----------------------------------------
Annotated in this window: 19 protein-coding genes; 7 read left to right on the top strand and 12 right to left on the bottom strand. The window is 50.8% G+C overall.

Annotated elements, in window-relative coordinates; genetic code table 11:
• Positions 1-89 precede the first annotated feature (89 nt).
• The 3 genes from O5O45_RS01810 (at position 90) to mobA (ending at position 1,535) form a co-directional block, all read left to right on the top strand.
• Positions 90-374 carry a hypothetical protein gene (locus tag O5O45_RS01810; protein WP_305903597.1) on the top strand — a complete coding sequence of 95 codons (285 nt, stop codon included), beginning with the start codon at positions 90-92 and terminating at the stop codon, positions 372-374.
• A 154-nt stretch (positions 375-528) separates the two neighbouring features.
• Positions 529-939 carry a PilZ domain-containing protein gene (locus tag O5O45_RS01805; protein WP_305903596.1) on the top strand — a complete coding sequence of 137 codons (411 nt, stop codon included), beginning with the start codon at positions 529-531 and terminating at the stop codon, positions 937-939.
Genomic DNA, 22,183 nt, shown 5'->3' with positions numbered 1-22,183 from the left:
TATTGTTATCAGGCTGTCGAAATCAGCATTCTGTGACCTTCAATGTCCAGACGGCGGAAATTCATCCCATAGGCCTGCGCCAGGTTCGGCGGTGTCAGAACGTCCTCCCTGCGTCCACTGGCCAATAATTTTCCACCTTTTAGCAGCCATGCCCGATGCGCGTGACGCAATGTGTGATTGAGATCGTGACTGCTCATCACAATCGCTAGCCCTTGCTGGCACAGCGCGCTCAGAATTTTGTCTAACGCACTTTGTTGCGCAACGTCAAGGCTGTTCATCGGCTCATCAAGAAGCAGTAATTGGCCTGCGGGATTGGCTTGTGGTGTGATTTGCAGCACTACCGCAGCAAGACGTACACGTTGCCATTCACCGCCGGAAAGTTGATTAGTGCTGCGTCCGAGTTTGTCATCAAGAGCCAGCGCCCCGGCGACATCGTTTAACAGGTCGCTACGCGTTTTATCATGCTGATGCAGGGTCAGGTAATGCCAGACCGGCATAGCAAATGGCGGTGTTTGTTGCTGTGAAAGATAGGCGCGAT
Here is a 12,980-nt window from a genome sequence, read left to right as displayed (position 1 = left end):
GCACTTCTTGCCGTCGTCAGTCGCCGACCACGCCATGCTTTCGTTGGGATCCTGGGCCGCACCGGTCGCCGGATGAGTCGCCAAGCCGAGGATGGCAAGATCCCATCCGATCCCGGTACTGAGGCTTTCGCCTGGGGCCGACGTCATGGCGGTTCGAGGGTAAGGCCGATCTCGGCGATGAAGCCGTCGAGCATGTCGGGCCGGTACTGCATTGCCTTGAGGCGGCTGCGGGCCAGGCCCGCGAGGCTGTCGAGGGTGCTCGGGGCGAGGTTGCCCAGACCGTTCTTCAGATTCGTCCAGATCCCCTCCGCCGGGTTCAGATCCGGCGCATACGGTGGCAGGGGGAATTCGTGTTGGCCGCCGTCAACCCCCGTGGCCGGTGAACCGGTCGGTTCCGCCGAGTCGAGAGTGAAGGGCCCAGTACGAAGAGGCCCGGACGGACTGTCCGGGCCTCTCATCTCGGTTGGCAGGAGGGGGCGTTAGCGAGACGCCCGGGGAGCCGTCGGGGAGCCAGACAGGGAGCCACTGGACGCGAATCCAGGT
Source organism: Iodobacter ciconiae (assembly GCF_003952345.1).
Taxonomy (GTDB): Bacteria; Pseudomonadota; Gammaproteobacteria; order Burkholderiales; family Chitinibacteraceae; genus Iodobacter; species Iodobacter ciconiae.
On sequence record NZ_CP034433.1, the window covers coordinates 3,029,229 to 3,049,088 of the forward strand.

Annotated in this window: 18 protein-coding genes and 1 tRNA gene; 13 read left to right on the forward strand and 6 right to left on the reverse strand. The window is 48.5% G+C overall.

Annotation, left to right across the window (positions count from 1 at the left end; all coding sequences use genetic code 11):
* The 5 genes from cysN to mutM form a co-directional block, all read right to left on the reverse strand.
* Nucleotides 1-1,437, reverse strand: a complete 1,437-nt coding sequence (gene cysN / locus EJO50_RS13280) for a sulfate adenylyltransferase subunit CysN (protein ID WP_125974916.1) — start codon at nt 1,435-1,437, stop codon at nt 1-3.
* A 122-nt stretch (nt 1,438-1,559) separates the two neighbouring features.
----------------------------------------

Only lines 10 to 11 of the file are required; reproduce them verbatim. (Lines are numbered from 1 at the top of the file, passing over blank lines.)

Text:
Here is a 12,980-nt window from a genome sequence, read left to right as displayed (position 1 = left end):
GCACTTCTTGCCGTCGTCAGTCGCCGACCACGCCATGCTTTCGTTGGGATCCTGGGCCGCACCGGTCGCCGGATGAGTCGCCAAGCCGAGGATGGCAAGATCCCATCCGATCCCGGTACTGAGGCTTTCGCCTGGGGCCGACGTCATGGCGGTTCGAGGGTAAGGCCGATCTCGGCGATGAAGCCGTCGAGCATGTCGGGCCGGTACTGCATTGCCTTGAGGCGGCTGCGGGCCAGGCCCGCGAGGCTGTCGAGGGTGCTCGGGGCGAGGTTGCCCAGACCGTTCTTCAGATTCGTCCAGATCCCCTCCGCCGGGTTCAGATCCGGCGCATACGGTGGCAGGGGGAATTCGTGTTGGCCGCCGTCAACCCCCGTGGCCGGTGAACCGGTCGGTTCCGCCGAGTCGAGAGTGAAGGGCCCAGTACGAAGAGGCCCGGACGGACTGTCCGGGCCTCTCATCTCGGTTGGCAGGAGGGGGCGTTAGCGAGACGCCCGGGGAGCCGTCGGGGAGCCAGACAGGGAGCCACTGGACGCGAATCCAGGT